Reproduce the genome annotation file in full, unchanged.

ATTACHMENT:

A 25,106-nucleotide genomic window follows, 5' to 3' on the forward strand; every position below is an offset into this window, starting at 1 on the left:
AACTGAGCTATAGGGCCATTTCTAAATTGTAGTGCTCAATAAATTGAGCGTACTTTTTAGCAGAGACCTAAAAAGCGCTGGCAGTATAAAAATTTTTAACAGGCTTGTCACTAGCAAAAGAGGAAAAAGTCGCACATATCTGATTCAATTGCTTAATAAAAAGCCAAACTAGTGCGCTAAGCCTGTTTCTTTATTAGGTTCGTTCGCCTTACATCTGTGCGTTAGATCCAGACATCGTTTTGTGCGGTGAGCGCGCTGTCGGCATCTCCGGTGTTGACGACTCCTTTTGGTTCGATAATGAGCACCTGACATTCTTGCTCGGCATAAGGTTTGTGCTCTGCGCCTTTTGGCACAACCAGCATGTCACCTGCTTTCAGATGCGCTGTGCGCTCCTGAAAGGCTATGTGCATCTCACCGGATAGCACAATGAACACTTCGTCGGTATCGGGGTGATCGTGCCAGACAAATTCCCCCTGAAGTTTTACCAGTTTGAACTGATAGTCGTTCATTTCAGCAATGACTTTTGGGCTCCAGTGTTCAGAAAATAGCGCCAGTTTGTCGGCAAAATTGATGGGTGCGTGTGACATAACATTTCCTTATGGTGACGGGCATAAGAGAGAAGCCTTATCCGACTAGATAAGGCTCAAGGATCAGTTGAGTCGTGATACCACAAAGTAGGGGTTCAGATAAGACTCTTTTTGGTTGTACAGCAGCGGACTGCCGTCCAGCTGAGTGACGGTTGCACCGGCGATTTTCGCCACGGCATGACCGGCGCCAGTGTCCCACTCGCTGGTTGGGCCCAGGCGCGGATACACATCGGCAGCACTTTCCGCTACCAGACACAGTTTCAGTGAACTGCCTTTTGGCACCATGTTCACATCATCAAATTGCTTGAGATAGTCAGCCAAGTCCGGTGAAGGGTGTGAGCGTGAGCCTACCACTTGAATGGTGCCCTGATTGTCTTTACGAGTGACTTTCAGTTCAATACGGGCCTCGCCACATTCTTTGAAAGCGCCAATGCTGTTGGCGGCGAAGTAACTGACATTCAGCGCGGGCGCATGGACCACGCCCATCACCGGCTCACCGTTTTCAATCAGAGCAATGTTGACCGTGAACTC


A 25,106-nucleotide genomic window follows, 5' to 3' on the forward strand; every position below is an offset into this window, starting at 1 on the left:
AACTGAGCTATAGGGCCATTTCTAAATTGTAGTGCTCAATAAATTGAGCGTACTTTTTAGCAGAGACCTAAAAAGCGCTGGCAGTATAAAAATTTTTAACAGGCTTGTCACTAGCAAAAGAGGAAAAAGTCGCACATATCTGATTCAATTGCTTAATAAAAAGCCAAACTAGTGCGCTAAGCCTGTTTCTTTATTAGGTTCGTTCGCCTTACATCTGTGCGTTAGATCCAGACATCGTTTTGTGCGGTGAGCGCGCTGTCGGCATCTCCGGTGTTGACGACTCCTTTTGGTTCGATAATGAGCACCTGACATTCTTGCTCGGCATAAGGTTTGTGCTCTGCGCCTTTTGGCACAACCAGCATGTCACCTGCTTTCAGATGCGCTGTGCGCTCCTGAAAGGCTATGTGCATCTCACCGGATAGCACAATGAACACTTCGTCGGTATCGGGGTGATCGTGCCAGACAAATTCCCCCTGAAGTTTTACCAGTTTGAACTGATAGTCGTTCATTTCAGCAATGACTTTTGGGCTCCAGTGTTCAGAAAATAGCGCCAGTTTGTCGGCAAAATTGATGGGTGCGTGTGACATAACATTTCCTTATGGTGACGGGCATAAGAGAGAAGCCTTATCCGACTAGATAAGGCTCAAGGATCAGTTGAGTCGTGATACCACAAAGTAGGGGTTCAGATAAGACTCTTTTTGGTTGTACAGCAGCGGACTGCCGTCCAGCTGAGTGACGGTTGCACCGGCGATTTTCGCCACGGCATGACCGGCGCCAGTGTCCCACTCGCTGGTTGGGCCCAGGCGCGGATACACATCGGCAGCACTTTCCGCTACCAGACACAGTTTCAGTGAACTGCCTTTTGGCACCATGTTCACATCATCAAATTGCTTGAGATAGTCAGCCAAGTCCGGTGAAGGGTGTGAGCGTGAGCCTACCACTTGAATGGTGCCCTGATTGTCTTTACGAGTGACTTTCAGTTCAATACGGGCCTCGCCACATTCTTTGAAAGCGCCAATGCTGTTGGCGGCGAAGTAACTGACATTCAGCGCGGGCGCATGGACCACGCCCATCACCGGCTCACCGTTTTCAATCAGAGCAATGTTGACCGTGAACTC